de Neef: I’m not quite sure to be honest! Stupidity? The desire to get fitter and stronger? A desire to feel a sense of accomplishment at the top? Could be any of those I suppose.
BNA: Do you have a climb that you consider to be enjoyable, something that you would happily do repeats on?
de Neef: Most of the climbs that I’ve done are enjoyable, to a point. I’m not nearly strong or fit enough to enjoy an afternoon spent riding up and down the 1 in 20, for example, but if I had to pick one climb, I’d say the Tawonga Gap. At least if you do repeats of that, you get to do two different climbs in the process. Plus, the descent from the Tawonga Gap down toward Bright is one of the best going around.
BNA: Do you do any training for the climbs that you do, or is it just a matter of reading the profile and then going out there and giving it a go?
A bit of both I reckon. I try to get to a reasonable level of fitness before I go out and do any serious climbing but I certainly wouldn’t spend months training just so I could get up and over Mt. Hotham, for example. I’d rather just go and do it and see how I go.
That said trying a climb like Mt. Baw Baw without a good fitness level probably wouldn’t be the smartest thing you could do as a cyclist.
BNA: What is your advice to someone who is a novice at climbing hills?
de Neef: Just go and do it. Be prepared for it to be hard work to start off with but, as with anything difficult, the more you do it the easier it becomes. At the end of the day, getting to the top of a huge mountain on your own steam is more than enough reward for the pain you’ve gone through to get there.
BNA: What’s going through your mind when you head up a mountain, are you thinking about the things you have to do tomorrow, or is it purely about making it to the top?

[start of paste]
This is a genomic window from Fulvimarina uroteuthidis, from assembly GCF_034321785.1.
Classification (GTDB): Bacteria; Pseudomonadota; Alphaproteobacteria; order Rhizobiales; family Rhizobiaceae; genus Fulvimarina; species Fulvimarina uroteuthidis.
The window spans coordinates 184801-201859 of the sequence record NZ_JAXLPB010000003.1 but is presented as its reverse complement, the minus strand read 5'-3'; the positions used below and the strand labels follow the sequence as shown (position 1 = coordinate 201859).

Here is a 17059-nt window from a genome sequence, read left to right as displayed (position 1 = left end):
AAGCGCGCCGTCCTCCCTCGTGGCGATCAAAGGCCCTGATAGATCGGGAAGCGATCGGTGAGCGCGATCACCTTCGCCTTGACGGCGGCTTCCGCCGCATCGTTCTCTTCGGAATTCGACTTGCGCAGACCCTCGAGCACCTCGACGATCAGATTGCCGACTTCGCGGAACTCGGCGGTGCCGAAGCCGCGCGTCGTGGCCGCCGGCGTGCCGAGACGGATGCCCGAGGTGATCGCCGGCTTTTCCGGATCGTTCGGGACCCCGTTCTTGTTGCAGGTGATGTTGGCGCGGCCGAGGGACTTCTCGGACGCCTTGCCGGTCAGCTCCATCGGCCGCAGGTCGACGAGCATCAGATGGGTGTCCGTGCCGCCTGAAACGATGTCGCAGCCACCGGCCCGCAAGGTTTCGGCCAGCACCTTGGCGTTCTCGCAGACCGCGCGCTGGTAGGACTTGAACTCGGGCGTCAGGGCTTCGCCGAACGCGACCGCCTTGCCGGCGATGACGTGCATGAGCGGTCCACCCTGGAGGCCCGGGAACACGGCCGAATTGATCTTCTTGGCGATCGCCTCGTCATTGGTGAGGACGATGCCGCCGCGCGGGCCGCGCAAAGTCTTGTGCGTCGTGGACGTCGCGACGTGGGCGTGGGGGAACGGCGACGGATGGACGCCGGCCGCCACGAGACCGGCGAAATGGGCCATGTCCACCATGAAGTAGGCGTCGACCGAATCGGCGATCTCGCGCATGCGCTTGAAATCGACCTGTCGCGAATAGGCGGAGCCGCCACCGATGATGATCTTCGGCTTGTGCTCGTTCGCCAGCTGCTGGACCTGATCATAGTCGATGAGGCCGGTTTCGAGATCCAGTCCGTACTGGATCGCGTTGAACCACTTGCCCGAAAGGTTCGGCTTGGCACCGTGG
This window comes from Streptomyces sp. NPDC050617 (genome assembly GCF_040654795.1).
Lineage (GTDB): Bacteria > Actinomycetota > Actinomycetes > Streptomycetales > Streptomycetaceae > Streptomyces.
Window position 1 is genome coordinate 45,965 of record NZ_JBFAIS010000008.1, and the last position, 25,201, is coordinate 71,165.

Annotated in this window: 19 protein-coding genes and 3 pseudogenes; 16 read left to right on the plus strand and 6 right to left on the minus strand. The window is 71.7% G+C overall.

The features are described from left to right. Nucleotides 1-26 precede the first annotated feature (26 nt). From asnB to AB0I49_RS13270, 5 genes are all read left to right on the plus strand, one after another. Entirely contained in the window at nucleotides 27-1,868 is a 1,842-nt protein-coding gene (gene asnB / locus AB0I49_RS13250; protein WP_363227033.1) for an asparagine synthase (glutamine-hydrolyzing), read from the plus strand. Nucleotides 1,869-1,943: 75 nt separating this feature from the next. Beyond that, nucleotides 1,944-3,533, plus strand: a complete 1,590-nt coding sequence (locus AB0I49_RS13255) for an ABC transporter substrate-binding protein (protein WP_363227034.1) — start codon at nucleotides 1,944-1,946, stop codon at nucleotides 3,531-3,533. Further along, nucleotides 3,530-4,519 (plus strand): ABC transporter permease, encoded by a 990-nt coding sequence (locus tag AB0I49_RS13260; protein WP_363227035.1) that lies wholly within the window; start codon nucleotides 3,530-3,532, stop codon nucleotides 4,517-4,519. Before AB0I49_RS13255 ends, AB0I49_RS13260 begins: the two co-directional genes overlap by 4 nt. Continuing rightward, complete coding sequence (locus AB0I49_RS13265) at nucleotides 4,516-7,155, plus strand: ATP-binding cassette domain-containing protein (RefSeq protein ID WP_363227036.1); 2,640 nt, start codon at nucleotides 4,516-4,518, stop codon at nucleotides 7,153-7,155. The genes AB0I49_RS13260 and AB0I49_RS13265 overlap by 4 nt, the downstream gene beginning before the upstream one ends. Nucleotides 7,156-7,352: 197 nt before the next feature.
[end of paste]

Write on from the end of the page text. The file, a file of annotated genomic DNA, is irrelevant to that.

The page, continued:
de Neef: Without sounding too corny, I tend to get lost in the moment a little bit. Especially if it’s a climb as beautiful as, say, Mt. Buller, I can’t help but just lose myself in the experience.
BNA: On any given day, what would you consider the best place to ride in Victoria?
de Neef: You’d be pretty hard-pressed to go past the Victorian Alps and the area around Bright. With so many great climbs in the area – Mt. Buffalo, Mt. Hotham, Tawonga Gap and Falls Creek – it’s sacred ground for Victorian cyclists. In fact, if you are a Victorian cyclist who hasn’t been to Bright for a cycling trip, you might want to find some time. You won’t be disappointed.
All that aside, there are certainly worse places to ride than the Grampians, the Great Ocean Road and the Yarra Valley, just to name a few areas.
BNA: Are there any climbs in Victoria that you haven’t done and are looking forward to attempting?
de Neef: For some stupid reason, I’m really looking forward to tackling the ‘Back o’ Falls’ climb, from Omeo up to Falls Creek. I would have done it last year in the 3 Peaks Challenge but a broken gear cable thwarted those plans.
Just the idea of 30km uphill, with the first 3km at 10% sounds like a fantastic challenge. Or maybe just stupid, I’m not sure.
BNA: I understand there are some wicked hills in Tasmania and New South Wales; do you have any plans to travel through the rest of Australia and see what the other states have to offer?
de Neef: Absolutely. I’d love to take The Climbing Cyclist to a national audience and as soon as the resources and the opportunities present themselves, I’ll be there.
BNA: What sort of gear ratios are you riding to complete these rides?
de Neef: All of my climbing at the moment is done on my trusty Trek 1.2. It’s seen me through almost 8000km and while it’s a little basic for some, it gets the job done. I’m riding a 34-50 at the front with a 12-26 at the back. The 26 gets me up most hills without too many dramas, Mt. William excepted.
Bicycles Network Australia wishes Matt De Neef, The Climbing Cyclist, a puncture free ride at the back of Falls Creek and clear skies at the 2011 3 Peaks Challenge. You can find out what Matt’s been up to by logging onto Twitter, Facebook and his website: http://www.theclimbingcyclist.com/